On Tuesday, September 8, the 2020/2021 academic school year kicked off and brought with it a lot of questions from incoming students. Mount Allison, like many other universities, chose to move some courses and tutorials online in an effort to protect students and staff amid the COVID 19 pandemic.
In general, most in-person courses are designed to allow for classroom interactions in an effort to help students learn. This meant a substantial amount of work for professors over the summer as they tried to find ways to allow their classes to function at a distance. “Completely reimagining my courses has been one of the great challenges and joys of my career,” said Dr. Susie Andrews, an associate professor of Eastern Religions at Mount Allison. “Knowing that this is going to be an academic year unlike any that we’ve had before, I have tried to build enormous flexibility into the course and to make the expectations very clear,” said Andrews. “There’s a lot of flexibility that allows students in our class to find ways to show what they know that are doable.”
The flexibility of online courses has been an aspect many students are drawn to. Entirely online universities, such as Athabasca University, exist under the premise that you will be able to receive your education at a time that suits you. Instead of attending in-person classes at scheduled times throughout the week, this year some students are logging on to Moodle to watch pre-recorded lectures at a time of their choosing.
However, some students have found keeping up with the new unscheduled curriculum difficult. “Staying on schedule and staying motivated while doing almost all of my courses at home is challenging,” said Brianna Crosby, a third-year biology student. “I’ve struggled with keeping up with lectures while they are unscheduled online.”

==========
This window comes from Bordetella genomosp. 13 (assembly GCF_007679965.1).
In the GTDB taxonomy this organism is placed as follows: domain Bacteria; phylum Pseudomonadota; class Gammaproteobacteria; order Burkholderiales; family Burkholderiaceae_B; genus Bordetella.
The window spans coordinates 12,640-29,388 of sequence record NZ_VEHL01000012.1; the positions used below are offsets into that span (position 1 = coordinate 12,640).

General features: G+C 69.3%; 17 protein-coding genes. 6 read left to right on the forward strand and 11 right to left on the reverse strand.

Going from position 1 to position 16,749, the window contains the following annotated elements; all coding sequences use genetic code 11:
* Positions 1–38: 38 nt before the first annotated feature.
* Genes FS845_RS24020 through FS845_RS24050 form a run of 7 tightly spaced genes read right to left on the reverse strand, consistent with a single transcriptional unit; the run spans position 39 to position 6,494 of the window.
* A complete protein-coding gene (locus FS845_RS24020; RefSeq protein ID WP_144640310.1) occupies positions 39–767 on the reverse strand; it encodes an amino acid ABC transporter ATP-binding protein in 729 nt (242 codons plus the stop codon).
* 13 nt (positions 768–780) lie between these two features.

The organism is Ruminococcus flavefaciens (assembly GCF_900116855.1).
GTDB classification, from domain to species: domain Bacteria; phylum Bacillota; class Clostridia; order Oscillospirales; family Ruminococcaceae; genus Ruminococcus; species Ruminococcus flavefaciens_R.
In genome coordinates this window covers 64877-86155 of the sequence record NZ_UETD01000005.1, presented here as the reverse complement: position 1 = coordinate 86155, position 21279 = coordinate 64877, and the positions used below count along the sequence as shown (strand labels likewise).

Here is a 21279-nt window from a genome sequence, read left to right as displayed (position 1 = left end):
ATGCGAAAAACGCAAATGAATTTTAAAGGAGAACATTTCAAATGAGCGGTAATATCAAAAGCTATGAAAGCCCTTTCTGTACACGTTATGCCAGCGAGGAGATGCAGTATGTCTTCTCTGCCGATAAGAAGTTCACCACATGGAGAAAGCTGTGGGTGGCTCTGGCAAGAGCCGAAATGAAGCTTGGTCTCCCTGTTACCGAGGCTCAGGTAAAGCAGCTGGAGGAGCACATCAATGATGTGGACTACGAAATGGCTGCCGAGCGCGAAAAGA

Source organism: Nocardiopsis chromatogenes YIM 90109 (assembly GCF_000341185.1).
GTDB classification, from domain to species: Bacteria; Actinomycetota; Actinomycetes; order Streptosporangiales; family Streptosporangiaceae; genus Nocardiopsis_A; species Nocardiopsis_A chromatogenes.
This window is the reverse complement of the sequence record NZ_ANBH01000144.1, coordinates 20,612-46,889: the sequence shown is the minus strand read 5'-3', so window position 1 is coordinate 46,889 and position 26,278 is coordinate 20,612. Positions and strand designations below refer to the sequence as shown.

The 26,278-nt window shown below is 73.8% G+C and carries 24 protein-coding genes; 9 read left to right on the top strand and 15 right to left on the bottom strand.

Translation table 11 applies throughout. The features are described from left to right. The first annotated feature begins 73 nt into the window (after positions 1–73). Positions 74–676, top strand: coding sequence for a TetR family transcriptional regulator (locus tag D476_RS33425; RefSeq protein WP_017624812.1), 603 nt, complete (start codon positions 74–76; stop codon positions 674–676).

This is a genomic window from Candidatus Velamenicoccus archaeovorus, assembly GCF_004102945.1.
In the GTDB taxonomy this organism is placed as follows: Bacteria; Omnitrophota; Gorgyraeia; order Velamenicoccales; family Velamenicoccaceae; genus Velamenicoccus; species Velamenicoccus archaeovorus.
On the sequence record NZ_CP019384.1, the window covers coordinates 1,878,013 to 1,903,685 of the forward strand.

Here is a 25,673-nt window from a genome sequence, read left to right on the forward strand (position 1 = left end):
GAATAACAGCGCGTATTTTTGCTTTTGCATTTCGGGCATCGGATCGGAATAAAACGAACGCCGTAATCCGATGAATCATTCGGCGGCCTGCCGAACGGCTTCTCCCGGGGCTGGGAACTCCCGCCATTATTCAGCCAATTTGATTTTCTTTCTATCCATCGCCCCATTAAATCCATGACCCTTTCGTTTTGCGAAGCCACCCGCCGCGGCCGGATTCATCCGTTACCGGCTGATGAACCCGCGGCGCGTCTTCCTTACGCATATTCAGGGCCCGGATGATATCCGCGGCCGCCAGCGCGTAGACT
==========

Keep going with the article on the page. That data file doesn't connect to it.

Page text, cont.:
In an effort to combat this, some professors have chosen to hold scheduled lectures on Teams, where students can pop-in to ask questions and attendance is noted. There are still some kinks being worked out, and some students are experiencing difficulty with the limitations of Teams. “Professors are taking less questions or none at all, meaning class discussion has been almost eliminated,” said Dean Sherwood, a third-year PPE major. “When discussion does occur, Teams mutes people, only allowing one voice to be heard.”
While technology might limit professors in online lectures, some are already finding ways to allow students crucial time for discussion. In Dr. Andrew’s class, “Death and the Afterlife in Asian Religions,” students can opt-in to weekly tutorials that encourage them to connect with the professor and the material as well as ask questions that may have come up throughout the week.
Due to the increased restrictions on air travel, border closures, residence capacities and various other reasons, a large number of students have not returned to Sackville. For students on the other side of the world, a scheduled 9am lecture could force them to wake up and attend class at 2am. Realizing this, many professors have created asynchronous courses, as it is sometimes the only way to ensure everyone has the same opportunity to learn.
In a select few courses, professors are giving students the option between an in-person or an online course. English 1201 offers weekly scheduled lectures combined with a synchronous syllabus or an asynchronous syllabus for the ‘at a distance’ version. This gives students the opportunity to choose the learning style they are most comfortable with while still being given the chance to participate in the course.
For students working in courses where in person labs or discussions are crucial to the understanding of the material, safety measures have been put in place. Entrances are now clearly marked “in” or “out,” staircases are one way, desks and lab benches have been spaced out, and masks are mandatory while on campus. While the weather permits, classes are also being held outside to better allow for students to work at a safe distance from one another.
This academic year will be a bit of an experiment in online learning, and it remains to be seen if and when students can expect to return to the traditional classroom setting.